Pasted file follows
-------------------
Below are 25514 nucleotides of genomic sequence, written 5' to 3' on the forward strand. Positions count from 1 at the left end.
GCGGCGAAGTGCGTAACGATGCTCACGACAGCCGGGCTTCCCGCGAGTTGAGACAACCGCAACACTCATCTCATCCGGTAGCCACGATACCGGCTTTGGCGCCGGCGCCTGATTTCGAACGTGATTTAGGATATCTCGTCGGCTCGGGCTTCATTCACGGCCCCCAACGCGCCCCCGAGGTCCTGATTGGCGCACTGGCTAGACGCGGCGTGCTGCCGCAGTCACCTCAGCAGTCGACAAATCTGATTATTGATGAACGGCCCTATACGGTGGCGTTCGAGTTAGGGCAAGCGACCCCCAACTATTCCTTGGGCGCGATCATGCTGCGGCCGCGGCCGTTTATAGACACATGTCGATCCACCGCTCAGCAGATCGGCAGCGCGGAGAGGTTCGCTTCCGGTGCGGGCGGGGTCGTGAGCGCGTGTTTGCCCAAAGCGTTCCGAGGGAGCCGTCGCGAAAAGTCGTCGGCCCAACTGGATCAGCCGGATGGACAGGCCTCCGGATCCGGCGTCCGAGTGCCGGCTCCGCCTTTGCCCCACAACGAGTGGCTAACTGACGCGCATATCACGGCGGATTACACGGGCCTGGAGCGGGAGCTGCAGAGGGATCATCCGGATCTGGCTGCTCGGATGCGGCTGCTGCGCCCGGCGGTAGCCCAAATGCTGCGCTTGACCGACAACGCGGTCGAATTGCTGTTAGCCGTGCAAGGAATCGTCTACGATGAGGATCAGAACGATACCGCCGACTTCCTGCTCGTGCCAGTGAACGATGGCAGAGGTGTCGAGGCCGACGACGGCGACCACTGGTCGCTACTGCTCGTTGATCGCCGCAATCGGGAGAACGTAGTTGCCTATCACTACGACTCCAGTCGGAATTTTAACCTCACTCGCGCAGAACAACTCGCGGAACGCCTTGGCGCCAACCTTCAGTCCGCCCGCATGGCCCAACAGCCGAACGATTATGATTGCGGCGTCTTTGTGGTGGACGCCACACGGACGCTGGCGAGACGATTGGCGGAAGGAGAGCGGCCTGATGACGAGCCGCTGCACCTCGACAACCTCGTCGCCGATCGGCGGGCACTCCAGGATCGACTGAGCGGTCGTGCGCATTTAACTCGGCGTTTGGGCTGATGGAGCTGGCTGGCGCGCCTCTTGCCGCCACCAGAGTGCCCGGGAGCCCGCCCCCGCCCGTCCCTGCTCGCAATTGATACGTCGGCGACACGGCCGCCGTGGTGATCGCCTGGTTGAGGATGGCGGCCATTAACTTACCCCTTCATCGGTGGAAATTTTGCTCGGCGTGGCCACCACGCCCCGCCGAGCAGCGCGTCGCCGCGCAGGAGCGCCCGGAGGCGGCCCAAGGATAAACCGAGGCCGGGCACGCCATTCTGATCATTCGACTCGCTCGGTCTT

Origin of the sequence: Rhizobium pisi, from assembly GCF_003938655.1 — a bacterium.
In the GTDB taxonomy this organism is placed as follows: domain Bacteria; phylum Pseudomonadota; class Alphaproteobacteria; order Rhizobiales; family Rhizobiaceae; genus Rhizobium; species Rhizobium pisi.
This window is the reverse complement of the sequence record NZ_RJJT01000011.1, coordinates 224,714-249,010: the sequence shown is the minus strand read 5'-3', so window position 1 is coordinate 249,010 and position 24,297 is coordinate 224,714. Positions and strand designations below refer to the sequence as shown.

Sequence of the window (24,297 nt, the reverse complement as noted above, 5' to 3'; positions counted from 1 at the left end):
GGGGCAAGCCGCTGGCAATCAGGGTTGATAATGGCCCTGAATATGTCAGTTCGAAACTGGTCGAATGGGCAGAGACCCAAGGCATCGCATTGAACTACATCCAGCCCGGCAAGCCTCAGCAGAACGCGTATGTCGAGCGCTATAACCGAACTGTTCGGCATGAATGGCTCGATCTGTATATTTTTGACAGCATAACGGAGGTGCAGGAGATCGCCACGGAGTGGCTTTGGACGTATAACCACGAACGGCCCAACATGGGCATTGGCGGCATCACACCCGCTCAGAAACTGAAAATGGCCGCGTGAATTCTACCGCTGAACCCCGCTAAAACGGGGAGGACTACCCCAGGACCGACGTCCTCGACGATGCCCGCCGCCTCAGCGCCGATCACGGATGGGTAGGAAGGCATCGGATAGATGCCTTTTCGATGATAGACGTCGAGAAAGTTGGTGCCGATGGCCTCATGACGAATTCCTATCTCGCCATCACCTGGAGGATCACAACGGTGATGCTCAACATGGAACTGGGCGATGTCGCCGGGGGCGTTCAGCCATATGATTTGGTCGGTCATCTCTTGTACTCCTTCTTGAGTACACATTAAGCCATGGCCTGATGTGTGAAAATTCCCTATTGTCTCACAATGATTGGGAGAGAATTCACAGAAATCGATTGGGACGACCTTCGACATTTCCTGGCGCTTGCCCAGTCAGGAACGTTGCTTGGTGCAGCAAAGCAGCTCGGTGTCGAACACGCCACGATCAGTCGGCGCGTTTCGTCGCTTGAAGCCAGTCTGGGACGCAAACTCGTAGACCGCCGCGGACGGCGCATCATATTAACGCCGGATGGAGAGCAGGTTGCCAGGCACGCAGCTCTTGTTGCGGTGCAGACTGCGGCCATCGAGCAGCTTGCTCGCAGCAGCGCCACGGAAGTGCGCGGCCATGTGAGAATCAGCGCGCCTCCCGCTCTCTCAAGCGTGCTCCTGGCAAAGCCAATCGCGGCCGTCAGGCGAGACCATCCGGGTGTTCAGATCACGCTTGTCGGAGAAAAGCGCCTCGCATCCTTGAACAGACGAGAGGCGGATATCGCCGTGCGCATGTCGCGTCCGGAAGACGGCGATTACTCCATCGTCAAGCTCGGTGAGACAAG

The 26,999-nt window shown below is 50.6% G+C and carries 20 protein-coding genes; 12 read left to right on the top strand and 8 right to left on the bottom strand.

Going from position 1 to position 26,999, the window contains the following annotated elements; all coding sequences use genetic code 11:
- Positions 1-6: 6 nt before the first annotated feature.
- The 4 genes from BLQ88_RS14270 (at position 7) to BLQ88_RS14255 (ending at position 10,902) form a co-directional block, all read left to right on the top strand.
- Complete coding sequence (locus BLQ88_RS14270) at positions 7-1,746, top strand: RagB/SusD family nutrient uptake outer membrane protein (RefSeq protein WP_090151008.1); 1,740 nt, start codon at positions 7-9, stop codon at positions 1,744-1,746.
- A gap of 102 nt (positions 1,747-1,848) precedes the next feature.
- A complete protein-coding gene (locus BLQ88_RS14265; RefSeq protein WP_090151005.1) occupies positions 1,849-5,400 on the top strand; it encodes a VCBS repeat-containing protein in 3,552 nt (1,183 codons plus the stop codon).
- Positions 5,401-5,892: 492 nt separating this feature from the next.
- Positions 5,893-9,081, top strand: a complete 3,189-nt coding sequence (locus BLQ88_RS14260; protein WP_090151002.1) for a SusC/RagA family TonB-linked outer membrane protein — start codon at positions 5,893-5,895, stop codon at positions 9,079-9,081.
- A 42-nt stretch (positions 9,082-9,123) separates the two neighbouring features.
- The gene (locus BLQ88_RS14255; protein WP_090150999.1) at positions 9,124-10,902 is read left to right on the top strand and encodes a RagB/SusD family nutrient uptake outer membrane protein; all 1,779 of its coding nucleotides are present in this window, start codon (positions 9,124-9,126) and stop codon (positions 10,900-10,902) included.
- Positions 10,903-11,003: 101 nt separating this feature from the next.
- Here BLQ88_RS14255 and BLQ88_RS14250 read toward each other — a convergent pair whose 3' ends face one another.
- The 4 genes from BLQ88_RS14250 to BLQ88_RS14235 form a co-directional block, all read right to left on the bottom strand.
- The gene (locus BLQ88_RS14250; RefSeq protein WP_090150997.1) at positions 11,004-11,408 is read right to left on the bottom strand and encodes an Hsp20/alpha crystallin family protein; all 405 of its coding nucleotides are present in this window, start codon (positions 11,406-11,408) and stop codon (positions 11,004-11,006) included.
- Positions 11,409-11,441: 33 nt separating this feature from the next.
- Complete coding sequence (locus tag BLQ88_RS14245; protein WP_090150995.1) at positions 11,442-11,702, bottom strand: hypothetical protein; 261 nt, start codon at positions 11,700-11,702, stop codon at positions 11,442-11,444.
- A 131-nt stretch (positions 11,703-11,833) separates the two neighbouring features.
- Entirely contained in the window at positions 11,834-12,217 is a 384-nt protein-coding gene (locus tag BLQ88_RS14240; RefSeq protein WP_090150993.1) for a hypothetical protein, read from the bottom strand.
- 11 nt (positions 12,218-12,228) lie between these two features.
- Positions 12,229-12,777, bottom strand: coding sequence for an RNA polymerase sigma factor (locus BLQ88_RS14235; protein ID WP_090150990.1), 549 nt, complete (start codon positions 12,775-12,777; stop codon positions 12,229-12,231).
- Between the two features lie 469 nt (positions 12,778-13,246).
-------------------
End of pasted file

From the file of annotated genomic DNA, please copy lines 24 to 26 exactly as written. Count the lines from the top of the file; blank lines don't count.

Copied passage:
- Complete coding sequence (locus tag BLQ88_RS14245; protein WP_090150995.1) at positions 11,442-11,702, bottom strand: hypothetical protein; 261 nt, start codon at positions 11,700-11,702, stop codon at positions 11,442-11,444.
- A 131-nt stretch (positions 11,703-11,833) separates the two neighbouring features.
- Entirely contained in the window at positions 11,834-12,217 is a 384-nt protein-coding gene (locus tag BLQ88_RS14240; RefSeq protein WP_090150993.1) for a hypothetical protein, read from the bottom strand.